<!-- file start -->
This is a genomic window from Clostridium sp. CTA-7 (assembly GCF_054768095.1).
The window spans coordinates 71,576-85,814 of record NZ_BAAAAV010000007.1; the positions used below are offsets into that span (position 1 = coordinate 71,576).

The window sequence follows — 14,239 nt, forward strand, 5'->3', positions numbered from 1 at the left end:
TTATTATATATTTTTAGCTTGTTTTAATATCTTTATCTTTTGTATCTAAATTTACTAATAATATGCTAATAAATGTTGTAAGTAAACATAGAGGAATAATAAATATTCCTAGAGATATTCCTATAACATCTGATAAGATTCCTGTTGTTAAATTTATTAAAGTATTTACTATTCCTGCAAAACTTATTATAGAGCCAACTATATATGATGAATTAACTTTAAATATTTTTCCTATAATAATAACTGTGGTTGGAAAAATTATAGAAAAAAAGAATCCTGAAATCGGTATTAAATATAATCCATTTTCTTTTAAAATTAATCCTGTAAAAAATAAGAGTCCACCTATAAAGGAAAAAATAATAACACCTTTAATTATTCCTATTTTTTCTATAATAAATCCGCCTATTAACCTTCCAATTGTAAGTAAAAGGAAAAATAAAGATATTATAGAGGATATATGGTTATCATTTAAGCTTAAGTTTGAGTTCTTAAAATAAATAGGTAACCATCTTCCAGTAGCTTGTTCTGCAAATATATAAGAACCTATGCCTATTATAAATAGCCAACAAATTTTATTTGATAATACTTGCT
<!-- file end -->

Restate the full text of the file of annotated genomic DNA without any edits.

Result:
This is a genomic window from Clostridium sp. CTA-7 (assembly GCF_054768095.1).
The window spans coordinates 71,576-85,814 of record NZ_BAAAAV010000007.1; the positions used below are offsets into that span (position 1 = coordinate 71,576).

The window sequence follows — 14,239 nt, forward strand, 5'->3', positions numbered from 1 at the left end:
TTATTATATATTTTTAGCTTGTTTTAATATCTTTATCTTTTGTATCTAAATTTACTAATAATATGCTAATAAATGTTGTAAGTAAACATAGAGGAATAATAAATATTCCTAGAGATATTCCTATAACATCTGATAAGATTCCTGTTGTTAAATTTATTAAAGTATTTACTATTCCTGCAAAACTTATTATAGAGCCAACTATATATGATGAATTAACTTTAAATATTTTTCCTATAATAATAACTGTGGTTGGAAAAATTATAGAAAAAAAGAATCCTGAAATCGGTATTAAATATAATCCATTTTCTTTTAAAATTAATCCTGTAAAAAATAAGAGTCCACCTATAAAGGAAAAAATAATAACACCTTTAATTATTCCTATTTTTTCTATAATAAATCCGCCTATTAACCTTCCAATTGTAAGTAAAAGGAAAAATAAAGATATTATAGAGGATATATGGTTATCATTTAAGCTTAAGTTTGAGTTCTTAAAATAAATAGGTAACCATCTTCCAGTAGCTTGTTCTGCAAATATATAAGAACCTATGCCTATTATAAATAGCCAACAAATTTTATTTGATAATACTTGCT